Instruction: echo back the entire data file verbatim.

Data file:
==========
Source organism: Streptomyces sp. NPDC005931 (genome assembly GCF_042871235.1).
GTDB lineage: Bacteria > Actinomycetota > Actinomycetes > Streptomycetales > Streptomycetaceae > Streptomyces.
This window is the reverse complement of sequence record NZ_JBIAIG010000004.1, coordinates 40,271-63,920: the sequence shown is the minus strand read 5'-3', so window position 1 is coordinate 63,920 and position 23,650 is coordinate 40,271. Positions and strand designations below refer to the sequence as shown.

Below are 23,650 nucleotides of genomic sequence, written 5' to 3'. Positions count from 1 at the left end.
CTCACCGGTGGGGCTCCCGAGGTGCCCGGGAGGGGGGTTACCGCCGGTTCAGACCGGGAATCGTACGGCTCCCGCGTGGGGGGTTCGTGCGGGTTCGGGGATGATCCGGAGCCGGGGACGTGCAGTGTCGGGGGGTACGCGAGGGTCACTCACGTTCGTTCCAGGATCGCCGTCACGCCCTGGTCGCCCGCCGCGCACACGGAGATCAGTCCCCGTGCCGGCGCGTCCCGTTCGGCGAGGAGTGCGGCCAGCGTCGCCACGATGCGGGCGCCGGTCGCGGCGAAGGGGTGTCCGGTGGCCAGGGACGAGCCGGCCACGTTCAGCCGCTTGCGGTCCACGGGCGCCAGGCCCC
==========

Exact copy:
Source organism: Streptomyces sp. NPDC005931 (genome assembly GCF_042871235.1).
GTDB lineage: Bacteria > Actinomycetota > Actinomycetes > Streptomycetales > Streptomycetaceae > Streptomyces.
This window is the reverse complement of sequence record NZ_JBIAIG010000004.1, coordinates 40,271-63,920: the sequence shown is the minus strand read 5'-3', so window position 1 is coordinate 63,920 and position 23,650 is coordinate 40,271. Positions and strand designations below refer to the sequence as shown.

Below are 23,650 nucleotides of genomic sequence, written 5' to 3'. Positions count from 1 at the left end.
CTCACCGGTGGGGCTCCCGAGGTGCCCGGGAGGGGGGTTACCGCCGGTTCAGACCGGGAATCGTACGGCTCCCGCGTGGGGGGTTCGTGCGGGTTCGGGGATGATCCGGAGCCGGGGACGTGCAGTGTCGGGGGGTACGCGAGGGTCACTCACGTTCGTTCCAGGATCGCCGTCACGCCCTGGTCGCCCGCCGCGCACACGGAGATCAGTCCCCGTGCCGGCGCGTCCCGTTCGGCGAGGAGTGCGGCCAGCGTCGCCACGATGCGGGCGCCGGTCGCGGCGAAGGGGTGTCCGGTGGCCAGGGACGAGCCGGCCACGTTCAGCCGCTTGCGGTCCACGGGCGCCAGGCCCC